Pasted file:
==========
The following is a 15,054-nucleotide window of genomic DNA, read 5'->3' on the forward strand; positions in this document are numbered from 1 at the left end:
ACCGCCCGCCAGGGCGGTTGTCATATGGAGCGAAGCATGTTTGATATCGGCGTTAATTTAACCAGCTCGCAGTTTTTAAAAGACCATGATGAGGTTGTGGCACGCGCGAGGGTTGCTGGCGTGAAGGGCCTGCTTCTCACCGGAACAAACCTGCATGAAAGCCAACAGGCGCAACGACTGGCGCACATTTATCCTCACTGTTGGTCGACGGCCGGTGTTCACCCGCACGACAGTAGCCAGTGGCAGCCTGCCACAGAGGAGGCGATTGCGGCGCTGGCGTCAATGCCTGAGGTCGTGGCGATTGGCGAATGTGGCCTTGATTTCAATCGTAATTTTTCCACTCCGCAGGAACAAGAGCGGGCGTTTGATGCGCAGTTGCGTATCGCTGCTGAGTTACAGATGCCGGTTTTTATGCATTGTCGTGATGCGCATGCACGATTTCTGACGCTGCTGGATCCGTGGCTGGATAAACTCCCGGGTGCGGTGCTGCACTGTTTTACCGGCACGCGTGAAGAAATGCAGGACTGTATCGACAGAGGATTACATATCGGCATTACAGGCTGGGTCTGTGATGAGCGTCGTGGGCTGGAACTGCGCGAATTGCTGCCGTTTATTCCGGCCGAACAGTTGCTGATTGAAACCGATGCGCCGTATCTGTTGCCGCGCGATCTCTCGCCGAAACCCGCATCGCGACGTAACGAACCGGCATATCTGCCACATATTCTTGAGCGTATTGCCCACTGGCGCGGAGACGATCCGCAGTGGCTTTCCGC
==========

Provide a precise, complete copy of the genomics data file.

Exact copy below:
The following is a 15,054-nucleotide window of genomic DNA, read 5'->3' on the forward strand; positions in this document are numbered from 1 at the left end:
ACCGCCCGCCAGGGCGGTTGTCATATGGAGCGAAGCATGTTTGATATCGGCGTTAATTTAACCAGCTCGCAGTTTTTAAAAGACCATGATGAGGTTGTGGCACGCGCGAGGGTTGCTGGCGTGAAGGGCCTGCTTCTCACCGGAACAAACCTGCATGAAAGCCAACAGGCGCAACGACTGGCGCACATTTATCCTCACTGTTGGTCGACGGCCGGTGTTCACCCGCACGACAGTAGCCAGTGGCAGCCTGCCACAGAGGAGGCGATTGCGGCGCTGGCGTCAATGCCTGAGGTCGTGGCGATTGGCGAATGTGGCCTTGATTTCAATCGTAATTTTTCCACTCCGCAGGAACAAGAGCGGGCGTTTGATGCGCAGTTGCGTATCGCTGCTGAGTTACAGATGCCGGTTTTTATGCATTGTCGTGATGCGCATGCACGATTTCTGACGCTGCTGGATCCGTGGCTGGATAAACTCCCGGGTGCGGTGCTGCACTGTTTTACCGGCACGCGTGAAGAAATGCAGGACTGTATCGACAGAGGATTACATATCGGCATTACAGGCTGGGTCTGTGATGAGCGTCGTGGGCTGGAACTGCGCGAATTGCTGCCGTTTATTCCGGCCGAACAGTTGCTGATTGAAACCGATGCGCCGTATCTGTTGCCGCGCGATCTCTCGCCGAAACCCGCATCGCGACGTAACGAACCGGCATATCTGCCACATATTCTTGAGCGTATTGCCCACTGGCGCGGAGACGATCCGCAGTGGCTTTCCGC